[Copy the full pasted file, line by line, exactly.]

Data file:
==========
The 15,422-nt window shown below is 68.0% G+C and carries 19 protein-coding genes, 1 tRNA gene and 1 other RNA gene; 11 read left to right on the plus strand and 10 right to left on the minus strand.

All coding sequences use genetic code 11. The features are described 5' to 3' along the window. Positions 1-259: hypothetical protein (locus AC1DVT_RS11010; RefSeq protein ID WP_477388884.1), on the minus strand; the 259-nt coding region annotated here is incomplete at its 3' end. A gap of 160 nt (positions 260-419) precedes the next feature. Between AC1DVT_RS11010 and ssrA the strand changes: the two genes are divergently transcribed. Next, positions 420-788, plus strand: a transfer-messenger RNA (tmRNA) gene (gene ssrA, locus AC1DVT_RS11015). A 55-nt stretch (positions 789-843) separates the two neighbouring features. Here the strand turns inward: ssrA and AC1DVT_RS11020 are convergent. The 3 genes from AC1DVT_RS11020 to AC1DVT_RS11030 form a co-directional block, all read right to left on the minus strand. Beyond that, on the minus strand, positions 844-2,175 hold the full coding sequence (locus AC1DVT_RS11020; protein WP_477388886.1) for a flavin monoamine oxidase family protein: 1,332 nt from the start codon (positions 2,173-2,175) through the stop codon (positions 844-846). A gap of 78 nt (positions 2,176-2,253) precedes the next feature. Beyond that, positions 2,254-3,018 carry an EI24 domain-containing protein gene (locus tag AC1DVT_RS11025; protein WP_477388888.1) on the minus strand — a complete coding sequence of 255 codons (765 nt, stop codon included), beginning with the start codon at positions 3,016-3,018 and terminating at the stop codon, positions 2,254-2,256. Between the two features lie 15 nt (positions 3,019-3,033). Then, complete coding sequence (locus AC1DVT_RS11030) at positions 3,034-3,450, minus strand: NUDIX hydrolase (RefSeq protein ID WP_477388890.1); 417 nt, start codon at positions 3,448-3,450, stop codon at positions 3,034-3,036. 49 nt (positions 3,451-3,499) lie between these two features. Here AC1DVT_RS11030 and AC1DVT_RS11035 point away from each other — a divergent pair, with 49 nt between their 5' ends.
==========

The 15,422-nt window shown below is 68.0% G+C and carries 19 protein-coding genes, 1 tRNA gene and 1 other RNA gene; 11 read left to right on the plus strand and 10 right to left on the minus strand.

All coding sequences use genetic code 11. The features are described 5' to 3' along the window. Positions 1-259: hypothetical protein (locus AC1DVT_RS11010; RefSeq protein ID WP_477388884.1), on the minus strand; the 259-nt coding region annotated here is incomplete at its 3' end. A gap of 160 nt (positions 260-419) precedes the next feature. Between AC1DVT_RS11010 and ssrA the strand changes: the two genes are divergently transcribed. Next, positions 420-788, plus strand: a transfer-messenger RNA (tmRNA) gene (gene ssrA, locus AC1DVT_RS11015). A 55-nt stretch (positions 789-843) separates the two neighbouring features. Here the strand turns inward: ssrA and AC1DVT_RS11020 are convergent. The 3 genes from AC1DVT_RS11020 to AC1DVT_RS11030 form a co-directional block, all read right to left on the minus strand. Beyond that, on the minus strand, positions 844-2,175 hold the full coding sequence (locus AC1DVT_RS11020; protein WP_477388886.1) for a flavin monoamine oxidase family protein: 1,332 nt from the start codon (positions 2,173-2,175) through the stop codon (positions 844-846). A gap of 78 nt (positions 2,176-2,253) precedes the next feature. Beyond that, positions 2,254-3,018 carry an EI24 domain-containing protein gene (locus tag AC1DVT_RS11025; protein WP_477388888.1) on the minus strand — a complete coding sequence of 255 codons (765 nt, stop codon included), beginning with the start codon at positions 3,016-3,018 and terminating at the stop codon, positions 2,254-2,256. Between the two features lie 15 nt (positions 3,019-3,033). Then, complete coding sequence (locus AC1DVT_RS11030) at positions 3,034-3,450, minus strand: NUDIX hydrolase (RefSeq protein ID WP_477388890.1); 417 nt, start codon at positions 3,448-3,450, stop codon at positions 3,034-3,036. 49 nt (positions 3,451-3,499) lie between these two features. Here AC1DVT_RS11030 and AC1DVT_RS11035 point away from each other — a divergent pair, with 49 nt between their 5' ends.